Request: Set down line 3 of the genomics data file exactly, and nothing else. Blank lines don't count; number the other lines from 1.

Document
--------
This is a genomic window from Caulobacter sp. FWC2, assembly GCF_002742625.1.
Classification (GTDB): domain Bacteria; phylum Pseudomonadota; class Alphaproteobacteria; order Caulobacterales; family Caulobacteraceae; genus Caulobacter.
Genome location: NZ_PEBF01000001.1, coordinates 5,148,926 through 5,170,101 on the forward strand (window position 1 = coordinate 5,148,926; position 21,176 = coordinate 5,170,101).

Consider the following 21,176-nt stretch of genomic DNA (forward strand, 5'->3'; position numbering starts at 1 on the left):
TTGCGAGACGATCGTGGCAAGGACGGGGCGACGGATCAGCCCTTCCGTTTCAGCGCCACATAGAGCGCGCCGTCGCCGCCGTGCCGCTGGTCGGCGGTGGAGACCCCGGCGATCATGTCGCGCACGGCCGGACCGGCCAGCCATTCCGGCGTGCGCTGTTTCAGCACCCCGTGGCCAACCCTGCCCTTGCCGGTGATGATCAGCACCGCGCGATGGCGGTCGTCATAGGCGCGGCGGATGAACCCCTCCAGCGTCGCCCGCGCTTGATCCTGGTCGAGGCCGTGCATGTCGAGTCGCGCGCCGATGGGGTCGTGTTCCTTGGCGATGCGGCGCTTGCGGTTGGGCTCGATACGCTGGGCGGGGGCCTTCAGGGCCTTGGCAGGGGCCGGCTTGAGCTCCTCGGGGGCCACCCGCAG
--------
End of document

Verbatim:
Genome location: NZ_PEBF01000001.1, coordinates 5,148,926 through 5,170,101 on the forward strand (window position 1 = coordinate 5,148,926; position 21,176 = coordinate 5,170,101).